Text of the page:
Victories For Liberty From the 2012 Elections

There was a lot to disappoint libertarians and other small-government advocates in last night’s elections. Gary Johnson only got around one percent of the vote. Economic interventionist liberals like Elizabeth Warren won Senate seats. But if you’re looking for some optimism (dare I say “hope”?), there were a number of silver linings and outright bursts of sunshine that I would count as defeats for Big Government and victories for freedom and liberty.

1. My state of Missouri defeated Prop B, which would have raised the cigarette tax to fund schools and health programs. There may be pragmatic arguments for raising the lowest rate in the nation and trying to reduce smoking rates, but I think it’s dangerous to let the majority dictate the taxes on a minority’s behavior for the majority’s benefit. It’s also dangerous and unstable to make government funding for schools dependent on a behavior the government is simultaneously trying to discourage. The status quo remains unchanged.

2. Missouri also voted to overturn a 150-year-old law that gave the state control over St. Louis’s police force. This was not a surprise, as conservatives and liberals both agreed it was just common sense, but it is worth celebrating nonetheless. It should save money while bringing the leadership to a more appropriate local level – both good things for small government.

3. Virginia passed an amendment to sharply limit eminent domain, a tactic that essentially gives the government the authority to take away your land if it’s for the greater economic good. Any reinforcement of the foundational principle of property rights is a victory for liberty.

4. Californians rejected a measure to require labeling on genetically modified foods. This issue was complicated, but to the best of my understanding it was a bad idea. It would have instituted misguided and onerous regulations on the food industry, hurting smaller/newer growers (or was it grocery stores?) and benefiting entrenched players, with the possible unintended consequences of making GMO-free food harder to find. Plus, it sounds like the “scientific consensus” is that GMO food is fine anyway. The status quo remains unchanged.

5. Michigan rejected an attempt by a rich bridge owner to make it harder for the state to build another bridge that would destroy his monopoly on Canadian transportation tolls. This makes it much more likely that the new bridge will move forward, which should lead to more competition and trade, benefiting both the United States and Canada. (Although there are still uncertainties as to how this will play out, including the potential use of eminent domain to get the bridge built.)

6. Several states joined the resistance efforts in implementing President Obama’s health care plan. Wyoming specified that “competent adults have the right to make their own health care decisions,” though it’s unclear whether that actually means anything. Alabama passed Amendment 6, attempting to “prevent Alabamians from being forced to participate in a health care system,” though it’s unclear whether that has any weight given the summer Supreme Court decision. Missouri made it harder for the state to set up a health insurance exchange, though it sounds like the federal government may just set one up for it.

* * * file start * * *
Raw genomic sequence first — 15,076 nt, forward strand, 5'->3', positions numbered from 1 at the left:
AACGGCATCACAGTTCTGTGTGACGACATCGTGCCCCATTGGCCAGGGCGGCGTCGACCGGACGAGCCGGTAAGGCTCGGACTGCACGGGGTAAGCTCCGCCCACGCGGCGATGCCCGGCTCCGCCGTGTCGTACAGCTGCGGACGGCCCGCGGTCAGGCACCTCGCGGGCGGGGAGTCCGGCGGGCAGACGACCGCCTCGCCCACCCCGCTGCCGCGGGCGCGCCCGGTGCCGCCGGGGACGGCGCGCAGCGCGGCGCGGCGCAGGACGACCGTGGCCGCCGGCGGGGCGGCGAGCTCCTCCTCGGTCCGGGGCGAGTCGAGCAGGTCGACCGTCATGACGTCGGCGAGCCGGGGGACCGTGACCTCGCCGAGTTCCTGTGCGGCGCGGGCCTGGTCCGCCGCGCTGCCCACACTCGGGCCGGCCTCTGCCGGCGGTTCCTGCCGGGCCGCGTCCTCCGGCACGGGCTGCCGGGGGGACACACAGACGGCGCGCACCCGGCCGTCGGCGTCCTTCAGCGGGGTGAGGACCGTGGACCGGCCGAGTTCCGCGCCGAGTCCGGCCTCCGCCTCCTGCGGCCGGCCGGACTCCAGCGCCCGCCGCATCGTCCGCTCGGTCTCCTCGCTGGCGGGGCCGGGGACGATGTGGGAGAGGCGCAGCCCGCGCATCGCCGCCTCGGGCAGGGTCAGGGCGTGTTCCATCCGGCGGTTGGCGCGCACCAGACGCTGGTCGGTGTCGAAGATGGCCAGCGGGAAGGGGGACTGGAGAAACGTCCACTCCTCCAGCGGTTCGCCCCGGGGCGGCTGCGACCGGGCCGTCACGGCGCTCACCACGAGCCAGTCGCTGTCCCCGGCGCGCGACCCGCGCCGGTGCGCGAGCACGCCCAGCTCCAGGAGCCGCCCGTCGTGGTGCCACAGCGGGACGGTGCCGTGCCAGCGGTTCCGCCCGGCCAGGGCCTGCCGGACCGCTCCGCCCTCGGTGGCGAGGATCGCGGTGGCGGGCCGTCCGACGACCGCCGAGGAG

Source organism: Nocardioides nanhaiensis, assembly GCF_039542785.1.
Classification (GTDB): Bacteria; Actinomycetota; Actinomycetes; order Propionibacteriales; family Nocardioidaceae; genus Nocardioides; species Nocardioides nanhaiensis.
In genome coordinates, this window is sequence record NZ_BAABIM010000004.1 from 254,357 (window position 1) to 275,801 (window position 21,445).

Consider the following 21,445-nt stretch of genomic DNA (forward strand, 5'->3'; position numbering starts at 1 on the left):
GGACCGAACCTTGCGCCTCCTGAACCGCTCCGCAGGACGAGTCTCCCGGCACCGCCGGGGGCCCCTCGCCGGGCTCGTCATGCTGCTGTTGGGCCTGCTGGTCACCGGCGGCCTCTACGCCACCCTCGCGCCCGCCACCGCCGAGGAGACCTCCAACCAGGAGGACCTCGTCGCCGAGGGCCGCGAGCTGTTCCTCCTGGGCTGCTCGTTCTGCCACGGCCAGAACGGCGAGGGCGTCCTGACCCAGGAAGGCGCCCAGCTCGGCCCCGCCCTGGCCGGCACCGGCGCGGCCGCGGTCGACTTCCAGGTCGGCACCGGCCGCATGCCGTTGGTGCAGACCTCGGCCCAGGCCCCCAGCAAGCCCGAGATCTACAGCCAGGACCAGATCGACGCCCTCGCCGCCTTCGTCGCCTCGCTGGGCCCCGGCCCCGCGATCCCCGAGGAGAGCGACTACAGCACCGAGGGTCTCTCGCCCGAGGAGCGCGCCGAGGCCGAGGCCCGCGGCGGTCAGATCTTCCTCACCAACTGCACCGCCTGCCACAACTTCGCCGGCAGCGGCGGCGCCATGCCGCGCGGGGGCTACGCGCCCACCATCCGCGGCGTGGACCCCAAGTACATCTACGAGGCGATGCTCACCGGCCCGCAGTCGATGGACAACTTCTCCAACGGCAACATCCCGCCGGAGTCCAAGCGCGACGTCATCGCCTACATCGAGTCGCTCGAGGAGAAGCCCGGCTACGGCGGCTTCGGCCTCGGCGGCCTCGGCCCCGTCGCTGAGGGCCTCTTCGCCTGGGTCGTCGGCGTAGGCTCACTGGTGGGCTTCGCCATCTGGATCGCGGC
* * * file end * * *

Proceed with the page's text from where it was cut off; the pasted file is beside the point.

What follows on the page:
Ultimately, all of this foot-dragging by Republican states, combined with the likely continuance of the Obama administration’s own missed deadlines, should make for a very interesting next couple of years. My bias says I won’t be surprised to see the overly ambitious Rube Goldberg machine collapse on itself before it really gets going.

7. Massachusetts became the 18th state to legalize medical marijuana, and Colorado and Washington became the first states to legalize it entirely. As you may know, I believe the War on Drugs has been a colossal waste of billions of dollars that have succeeded in infringing the freedoms of innocents and ruining the lives of millions of drug users while empowering underground cartels and markets and completely failing to reduce drug usage after over 40 years of battle (“kids say it’s easier to get marijuana than it is to get alcohol… Black market dealers don’t ID”).

These votes mark the inevitable first visible steps towards ending our era’s Prohibition. It’s possible that Colorado and Washington alone will sharply reduce the profits of Mexican cartels by increasing competition in supply to the rest of the illegal states. Of course, the federal government still says all of this is illegal, and it will be interesting to see how Obama’s administration responds. They’ve raided lots of medical dispensaries thus far, but they might not have the resources to crack down on entire states. With Obamacare fights coming from the reds and marijuana fights coming from the blues, it’s going to be a lively season for states’ rights.

So there is plenty for freedom advocates to be excited about this year. Certainly, there were other results that sent cities, states, and the federal government in the opposite direction. Even many of these victories merely preserved a status quo that must be constantly defended from the advances of big government. But that’s how democracy works. Let us consider both the successes and failures, striving both to learn and to educate as we endeavor to carry the flames of individual freedom and personal responsibility ever onward.

In this post I mostly focused on statewide ballot measures. Next I will look at reasons to be optimistic about the nationally elected President, House, and Senate.

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